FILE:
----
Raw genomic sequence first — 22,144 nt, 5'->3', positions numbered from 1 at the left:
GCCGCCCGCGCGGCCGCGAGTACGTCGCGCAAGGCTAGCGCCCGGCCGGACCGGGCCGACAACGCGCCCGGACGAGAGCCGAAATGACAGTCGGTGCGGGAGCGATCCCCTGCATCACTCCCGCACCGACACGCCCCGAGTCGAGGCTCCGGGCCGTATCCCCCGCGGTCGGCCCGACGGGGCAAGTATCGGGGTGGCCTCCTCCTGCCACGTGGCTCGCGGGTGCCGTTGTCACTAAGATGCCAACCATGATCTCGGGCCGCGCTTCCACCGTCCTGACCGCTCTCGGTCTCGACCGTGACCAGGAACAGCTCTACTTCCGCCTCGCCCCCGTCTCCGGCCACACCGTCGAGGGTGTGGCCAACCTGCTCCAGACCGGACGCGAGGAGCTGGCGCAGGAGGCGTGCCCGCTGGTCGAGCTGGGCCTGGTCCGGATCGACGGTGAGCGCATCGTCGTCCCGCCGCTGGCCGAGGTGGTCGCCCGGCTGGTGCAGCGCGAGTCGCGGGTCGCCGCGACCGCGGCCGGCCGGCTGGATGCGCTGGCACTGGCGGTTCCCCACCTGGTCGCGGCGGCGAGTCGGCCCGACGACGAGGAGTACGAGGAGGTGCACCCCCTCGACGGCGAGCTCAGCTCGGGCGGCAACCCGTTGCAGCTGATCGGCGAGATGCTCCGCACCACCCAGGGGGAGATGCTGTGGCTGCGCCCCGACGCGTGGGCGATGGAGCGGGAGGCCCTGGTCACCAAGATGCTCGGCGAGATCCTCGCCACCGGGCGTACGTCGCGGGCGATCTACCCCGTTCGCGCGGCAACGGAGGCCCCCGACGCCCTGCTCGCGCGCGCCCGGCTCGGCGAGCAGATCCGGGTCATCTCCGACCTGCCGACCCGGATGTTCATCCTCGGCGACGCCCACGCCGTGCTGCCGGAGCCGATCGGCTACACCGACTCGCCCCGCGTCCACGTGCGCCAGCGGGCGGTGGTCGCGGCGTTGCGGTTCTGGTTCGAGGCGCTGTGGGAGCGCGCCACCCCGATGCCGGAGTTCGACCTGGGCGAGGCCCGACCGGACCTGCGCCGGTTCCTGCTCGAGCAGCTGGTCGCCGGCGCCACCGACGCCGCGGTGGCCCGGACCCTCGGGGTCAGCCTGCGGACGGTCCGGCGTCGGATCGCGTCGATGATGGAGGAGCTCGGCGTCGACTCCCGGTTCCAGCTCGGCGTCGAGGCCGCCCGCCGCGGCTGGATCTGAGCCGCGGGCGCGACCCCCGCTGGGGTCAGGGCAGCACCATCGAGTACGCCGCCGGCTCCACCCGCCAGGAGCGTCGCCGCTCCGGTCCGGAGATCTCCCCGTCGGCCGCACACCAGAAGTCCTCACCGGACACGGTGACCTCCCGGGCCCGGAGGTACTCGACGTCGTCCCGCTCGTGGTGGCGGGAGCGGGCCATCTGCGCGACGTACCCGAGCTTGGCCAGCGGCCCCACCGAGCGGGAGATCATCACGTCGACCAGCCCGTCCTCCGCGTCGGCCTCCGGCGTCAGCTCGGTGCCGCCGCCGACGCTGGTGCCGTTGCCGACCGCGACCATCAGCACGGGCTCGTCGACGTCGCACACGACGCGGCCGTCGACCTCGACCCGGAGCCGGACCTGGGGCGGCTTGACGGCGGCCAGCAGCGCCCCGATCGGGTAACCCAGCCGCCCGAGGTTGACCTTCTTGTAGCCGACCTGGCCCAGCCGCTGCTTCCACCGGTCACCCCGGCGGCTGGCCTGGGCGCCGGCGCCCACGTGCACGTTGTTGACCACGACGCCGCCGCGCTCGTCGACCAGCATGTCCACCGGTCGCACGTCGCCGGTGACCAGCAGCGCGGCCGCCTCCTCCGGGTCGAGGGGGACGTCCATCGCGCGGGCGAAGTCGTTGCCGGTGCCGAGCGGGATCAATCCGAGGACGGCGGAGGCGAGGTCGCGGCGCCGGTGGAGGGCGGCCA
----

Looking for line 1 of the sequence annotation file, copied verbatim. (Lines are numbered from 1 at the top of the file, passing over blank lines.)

Raw genomic sequence first — 22,144 nt, 5'->3', positions numbered from 1 at the left: